This month, we take a look at the pulse of Oklahoma.
I recently read a study that indicated that Americans, on average, have visited more than 18 doctors in their lifetimes. This sounds like a staggering figure, but when I think about all the times I have wandered into a doctor’s office for everything from a sore throat to a pain in my back, it seems very feasible. There are primary care physicians, specialists, sub-specialists, and on and on. We see doctors for both physical and mental health. Some of us require specific care for bones, for lungs, for the heart or for the brain.
The Centers for Disease Control report that the national health expenditures for 2013 were $2.9 trillion, a figure that accounted for 17.4 percent of the country’s Gross Domestic Product. Of that figure, roughly 20 percent was spent for physician and clinical services; the rest was paid for hospital care (32 percent), nursing home and continuing care facilities (five percent) and prescription drugs (nine percent). That’s more than $500 billion spent to either get us healthy or keep us there.
With all the money we spend on health care, it’s no wonder we want to find the best available. On page 71, we present the 2015 Best Doctors of America list, a guide to the top peer-reviewed physicians in the state. It’s a great resource for those who are looking for a physician for new or continuing care. Use the information however you see fit. If you see your physician in the list, congratulate him or her by tweeting a picture of it to @OklahomaMag, and we’ll share your photo with our followers.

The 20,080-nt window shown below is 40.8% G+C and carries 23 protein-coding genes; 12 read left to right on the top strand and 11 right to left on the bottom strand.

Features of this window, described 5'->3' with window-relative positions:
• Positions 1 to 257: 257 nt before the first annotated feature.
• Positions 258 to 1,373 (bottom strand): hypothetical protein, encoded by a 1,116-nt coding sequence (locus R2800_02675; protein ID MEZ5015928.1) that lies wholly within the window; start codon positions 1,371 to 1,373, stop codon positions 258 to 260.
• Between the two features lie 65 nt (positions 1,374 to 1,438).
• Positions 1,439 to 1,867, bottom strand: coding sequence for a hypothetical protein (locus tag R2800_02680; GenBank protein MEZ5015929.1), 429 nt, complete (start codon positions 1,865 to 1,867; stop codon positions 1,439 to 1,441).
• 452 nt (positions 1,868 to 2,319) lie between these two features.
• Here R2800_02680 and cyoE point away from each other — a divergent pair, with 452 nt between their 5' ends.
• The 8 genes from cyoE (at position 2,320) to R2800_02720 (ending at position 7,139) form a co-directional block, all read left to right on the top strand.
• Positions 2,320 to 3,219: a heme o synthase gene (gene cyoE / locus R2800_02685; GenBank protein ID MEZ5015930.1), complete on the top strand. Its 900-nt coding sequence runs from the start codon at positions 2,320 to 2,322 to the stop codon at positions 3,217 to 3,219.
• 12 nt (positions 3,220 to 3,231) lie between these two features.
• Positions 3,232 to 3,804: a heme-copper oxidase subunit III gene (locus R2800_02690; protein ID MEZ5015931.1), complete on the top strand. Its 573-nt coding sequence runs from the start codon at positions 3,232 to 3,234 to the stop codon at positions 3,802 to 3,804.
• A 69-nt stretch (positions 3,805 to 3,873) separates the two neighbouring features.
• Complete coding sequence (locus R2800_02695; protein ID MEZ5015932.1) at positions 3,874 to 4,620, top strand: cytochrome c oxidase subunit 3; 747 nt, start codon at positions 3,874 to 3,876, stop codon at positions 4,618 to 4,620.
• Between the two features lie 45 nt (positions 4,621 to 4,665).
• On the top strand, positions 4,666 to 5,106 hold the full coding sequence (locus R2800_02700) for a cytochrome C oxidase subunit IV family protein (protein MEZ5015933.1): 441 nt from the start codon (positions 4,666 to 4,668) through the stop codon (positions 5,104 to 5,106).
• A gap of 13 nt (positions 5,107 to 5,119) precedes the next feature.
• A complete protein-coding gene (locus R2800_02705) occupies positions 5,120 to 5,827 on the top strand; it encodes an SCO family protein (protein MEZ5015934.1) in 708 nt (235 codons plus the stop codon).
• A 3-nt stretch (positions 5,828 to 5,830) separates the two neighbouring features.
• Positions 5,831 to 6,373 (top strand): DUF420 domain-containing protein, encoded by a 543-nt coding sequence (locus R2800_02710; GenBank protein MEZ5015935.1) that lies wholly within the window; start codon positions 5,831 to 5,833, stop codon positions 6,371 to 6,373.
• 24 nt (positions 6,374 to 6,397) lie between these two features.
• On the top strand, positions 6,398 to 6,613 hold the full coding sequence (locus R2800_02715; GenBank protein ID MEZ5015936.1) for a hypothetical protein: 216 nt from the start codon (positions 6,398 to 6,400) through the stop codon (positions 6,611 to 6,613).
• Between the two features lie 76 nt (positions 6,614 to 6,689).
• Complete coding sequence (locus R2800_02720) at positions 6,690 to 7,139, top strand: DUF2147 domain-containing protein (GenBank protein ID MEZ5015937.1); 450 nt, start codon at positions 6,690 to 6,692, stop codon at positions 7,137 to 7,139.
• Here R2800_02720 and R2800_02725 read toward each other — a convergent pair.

Also in this issue: There’s nothing more satisfying to hear than a true success story, and, boy, do we have a success story for you. Dr. Nazih Zuhdi is an inventor, innovator and medical pioneer, and he’s spent most of his storied career in the Sooner State. Read about his discoveries and inventions and about the first heart transplant performed in Oklahoma, which was executed by Zuhdi and his staff at Baptist Hospital, now a part of INTEGRIS Health (“A Life Of Discovery,” p. 79).
We also look at five major health epidemics impacting Oklahomans and ways to mitigate or prevent them from getting worse (“5 Issues Affecting Oklahomans’ Health,” p. 64). These issues are momentous, but if we all do our part to make the healthiest decisions possible for ourselves and our families, we can begin to change the overall health of the state and its residents for the better.